Why it doesn't pay to chase fund performance

One of the most important investment decisions you make is in determining your asset allocation, or how you choose to divide your assets between risky and safe investments. Another key decision concerns which strategy to use when selecting the funds to implement your asset allocation plan. Should you be a buy-and-hold investor? Or should you rely on recent performance to select funds?

Vanguard's research team examined exactly this question in a July 2014 study, "Quantifying the Impact of Chasing Fund Performance."

Vanguard notes that chasing performance isn't limited to individuals. Most institutional investors do so as well. Unfortunately, studies on pension plan sponsors have found that the managers who were fired actually go on to outperform their replacements. Yet, despite this and other evidence demonstrating the lack of persistence in outperformance beyond the randomly expected, chasing prior returns must have a strong allure because investors keep doing it.

To try quantifying the costs of performance chasing, Vanguard used Morningstar's database to examine the universe of active U.S. equity mutual funds available in nine equity style boxes for the 10 years ended Dec. 31, 2013. They limited the database to funds in existence for a minimum of three calendar years at some point during the analysis period, arriving at a study sample of 3,568 funds.

They defined the rules for the performance-chasing strategy in the study as follows:

Initial investment: At the start of the analysis period, invest in any fund in existence for the full three-year period from 2004 through 2006 that had an above-median three-year annualized return.

Sell rule: Using three-year rolling periods of returns, move forward one calendar year at a time. Sell funds that achieved below-median three-year annualized returns. Sell funds that were discontinued.

Reinvestment rule: After any sale, immediately reinvest in each fund that achieved an average annualized return within the top-20 performing funds in the style box over the prior three-year rolling period.

Note that the study used a three-year period because that length of time matches well with the typical holding period for mutual funds. It also matches the typical evaluation period for institutional investors.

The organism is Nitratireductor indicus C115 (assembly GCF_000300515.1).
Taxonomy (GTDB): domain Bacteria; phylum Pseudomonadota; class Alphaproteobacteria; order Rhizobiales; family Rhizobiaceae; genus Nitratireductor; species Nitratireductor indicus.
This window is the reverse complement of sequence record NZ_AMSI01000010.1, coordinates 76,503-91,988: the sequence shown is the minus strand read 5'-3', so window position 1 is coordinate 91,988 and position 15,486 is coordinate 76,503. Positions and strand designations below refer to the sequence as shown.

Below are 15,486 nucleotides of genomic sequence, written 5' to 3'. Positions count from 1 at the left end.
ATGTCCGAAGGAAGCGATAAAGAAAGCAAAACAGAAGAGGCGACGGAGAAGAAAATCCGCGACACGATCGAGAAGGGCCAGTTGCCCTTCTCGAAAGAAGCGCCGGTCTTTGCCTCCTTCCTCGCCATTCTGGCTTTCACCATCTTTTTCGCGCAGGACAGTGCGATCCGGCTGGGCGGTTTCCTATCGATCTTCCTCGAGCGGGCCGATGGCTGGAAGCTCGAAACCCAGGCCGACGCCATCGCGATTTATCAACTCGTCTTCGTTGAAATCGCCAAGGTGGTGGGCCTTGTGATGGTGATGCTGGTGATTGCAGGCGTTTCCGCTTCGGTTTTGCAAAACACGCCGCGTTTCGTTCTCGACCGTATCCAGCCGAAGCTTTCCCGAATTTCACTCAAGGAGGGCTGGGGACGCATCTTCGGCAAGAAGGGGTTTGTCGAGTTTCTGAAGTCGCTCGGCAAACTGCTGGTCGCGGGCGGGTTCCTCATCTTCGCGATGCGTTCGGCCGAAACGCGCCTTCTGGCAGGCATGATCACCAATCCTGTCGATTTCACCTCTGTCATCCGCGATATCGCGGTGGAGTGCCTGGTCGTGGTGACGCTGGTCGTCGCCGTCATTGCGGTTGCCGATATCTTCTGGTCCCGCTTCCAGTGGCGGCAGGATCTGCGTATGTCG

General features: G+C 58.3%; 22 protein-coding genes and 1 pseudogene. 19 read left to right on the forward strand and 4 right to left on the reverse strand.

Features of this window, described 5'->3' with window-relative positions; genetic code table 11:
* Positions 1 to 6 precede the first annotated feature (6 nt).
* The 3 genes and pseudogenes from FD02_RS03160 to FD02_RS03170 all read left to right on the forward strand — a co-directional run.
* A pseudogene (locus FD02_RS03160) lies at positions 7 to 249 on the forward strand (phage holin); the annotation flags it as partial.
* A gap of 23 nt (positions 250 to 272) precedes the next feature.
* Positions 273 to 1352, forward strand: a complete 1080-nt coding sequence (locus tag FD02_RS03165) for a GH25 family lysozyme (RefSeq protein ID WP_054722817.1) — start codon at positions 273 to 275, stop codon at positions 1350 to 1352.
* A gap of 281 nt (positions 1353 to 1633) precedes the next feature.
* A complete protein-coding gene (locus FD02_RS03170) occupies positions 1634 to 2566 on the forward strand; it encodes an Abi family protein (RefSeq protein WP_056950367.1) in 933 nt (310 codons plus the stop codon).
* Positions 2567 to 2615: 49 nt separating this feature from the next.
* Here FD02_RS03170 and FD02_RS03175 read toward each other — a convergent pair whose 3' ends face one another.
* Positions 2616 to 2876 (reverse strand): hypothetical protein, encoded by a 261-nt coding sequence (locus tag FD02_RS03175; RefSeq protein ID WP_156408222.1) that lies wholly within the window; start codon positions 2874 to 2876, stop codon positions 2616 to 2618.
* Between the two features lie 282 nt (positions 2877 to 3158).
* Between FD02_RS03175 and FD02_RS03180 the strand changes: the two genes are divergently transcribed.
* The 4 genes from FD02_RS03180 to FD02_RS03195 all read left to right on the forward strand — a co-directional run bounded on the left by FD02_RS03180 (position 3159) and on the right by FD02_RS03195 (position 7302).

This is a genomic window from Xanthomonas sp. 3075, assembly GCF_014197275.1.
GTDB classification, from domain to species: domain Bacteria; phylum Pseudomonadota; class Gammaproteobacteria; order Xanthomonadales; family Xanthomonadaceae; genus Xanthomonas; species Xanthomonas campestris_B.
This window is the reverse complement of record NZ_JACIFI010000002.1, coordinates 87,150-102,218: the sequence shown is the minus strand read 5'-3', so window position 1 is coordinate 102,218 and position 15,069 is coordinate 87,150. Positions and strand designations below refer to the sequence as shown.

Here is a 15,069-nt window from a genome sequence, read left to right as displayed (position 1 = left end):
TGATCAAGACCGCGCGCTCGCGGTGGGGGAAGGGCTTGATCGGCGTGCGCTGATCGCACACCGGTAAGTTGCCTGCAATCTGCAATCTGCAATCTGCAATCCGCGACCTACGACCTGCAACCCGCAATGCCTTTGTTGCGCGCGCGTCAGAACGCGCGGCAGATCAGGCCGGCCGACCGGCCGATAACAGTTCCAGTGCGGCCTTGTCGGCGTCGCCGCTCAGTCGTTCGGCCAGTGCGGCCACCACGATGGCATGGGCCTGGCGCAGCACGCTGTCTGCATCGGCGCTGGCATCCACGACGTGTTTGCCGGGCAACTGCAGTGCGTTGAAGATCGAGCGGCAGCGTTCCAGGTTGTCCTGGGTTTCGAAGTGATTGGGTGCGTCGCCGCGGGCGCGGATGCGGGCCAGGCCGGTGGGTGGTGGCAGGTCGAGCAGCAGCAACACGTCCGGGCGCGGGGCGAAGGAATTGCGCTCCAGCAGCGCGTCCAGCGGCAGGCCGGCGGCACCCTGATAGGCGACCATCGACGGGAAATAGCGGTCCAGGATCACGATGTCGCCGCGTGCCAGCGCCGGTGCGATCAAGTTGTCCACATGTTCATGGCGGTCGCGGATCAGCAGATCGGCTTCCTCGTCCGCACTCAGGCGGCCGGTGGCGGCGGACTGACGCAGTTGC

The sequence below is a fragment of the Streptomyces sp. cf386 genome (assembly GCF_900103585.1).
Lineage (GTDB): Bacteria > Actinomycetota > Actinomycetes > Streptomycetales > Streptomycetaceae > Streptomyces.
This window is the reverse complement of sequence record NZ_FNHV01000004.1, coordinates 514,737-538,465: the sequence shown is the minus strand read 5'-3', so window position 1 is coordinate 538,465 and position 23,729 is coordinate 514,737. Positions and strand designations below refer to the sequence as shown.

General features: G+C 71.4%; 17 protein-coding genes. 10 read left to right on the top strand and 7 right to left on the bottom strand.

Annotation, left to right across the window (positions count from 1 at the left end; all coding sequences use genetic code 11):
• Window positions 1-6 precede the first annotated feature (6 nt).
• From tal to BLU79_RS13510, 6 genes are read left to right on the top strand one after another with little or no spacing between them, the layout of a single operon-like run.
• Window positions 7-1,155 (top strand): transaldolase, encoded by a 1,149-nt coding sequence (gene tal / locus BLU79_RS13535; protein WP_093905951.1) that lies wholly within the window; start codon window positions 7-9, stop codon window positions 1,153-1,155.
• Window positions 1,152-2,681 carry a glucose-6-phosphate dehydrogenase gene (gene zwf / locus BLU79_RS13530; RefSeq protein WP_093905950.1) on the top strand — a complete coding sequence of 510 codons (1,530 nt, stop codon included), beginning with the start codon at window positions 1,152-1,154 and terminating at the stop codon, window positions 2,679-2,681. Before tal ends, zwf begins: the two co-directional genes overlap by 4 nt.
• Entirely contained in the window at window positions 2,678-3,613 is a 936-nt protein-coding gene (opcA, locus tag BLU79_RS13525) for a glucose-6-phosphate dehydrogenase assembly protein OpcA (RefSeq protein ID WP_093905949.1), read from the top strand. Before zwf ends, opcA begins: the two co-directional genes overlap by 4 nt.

The study's rules for the buy-and-hold strategy were, at the start, to invest in all funds. Sales took place only if a fund was discontinued. Reinvestments from discontinued funds were reinvested immediately in the median-performing fund in the relevant style box.

Here's a summary of Vanguard's findings:

  • The buy-and-hold strategy was the superior performer in all nine Morningstar style boxes.
  • The average outperformance by the buy-and-hold strategy was 2.8 percent, with the gap in returns between the two strategies ranging from 1.6 percentage points (for mid-cap value funds) to 4 percentage points (for mid-cap blend funds).
  • The Sharpe ratios (a measure of risk-adjusted performance) for the buy-and-hold strategy were also higher in all nine style boxes, with an average outperformance of 0.12.

The results are particularly striking when you consider that the study doesn't take into account any costs, either transaction costs or, for taxable accounts, the cost of tax payments. Moreover, for taxable accounts, we should expect to see a large advantage for the buy-and-hold strategy. Even more important -- because we know index funds outperform the vast majority of actively managed funds over the long term, especially after taxes -- if Vanguard had compared the performance-chasing strategy to a buy-and-hold indexing strategy, the results would have been even more compelling.

The bottom line is that while performance-chasing seems to be an all-too-human trait, if you're ever tempted by the recent record of a "hot" fund manager, remember that you cannot buy yesterday's outperformance, only tomorrow's returns.

And, as the evidence in this study demonstrates, when tempted to chase performance, the best thing an investor can do is follow this advice: "Don't do 'something,' just sit there."

The only caveat is that this advice assumes you're holding index funds or other passively managed funds. If you're holding actively managed funds, sitting there and doing nothing is still superior to performance chasing. However, the winning strategy would be to do a specific something: Switch to passively managed funds first, and then be a buy-and-hold (and rebalance) investor.

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    Larry Swedroe is director of research for The BAM Alliance. He has authored or co-authored 13 books, including his most recent, Think, Act, and Invest Like Warren Buffett. His opinions and comments expressed on this site are his own and may not accurately reflect those of the firm.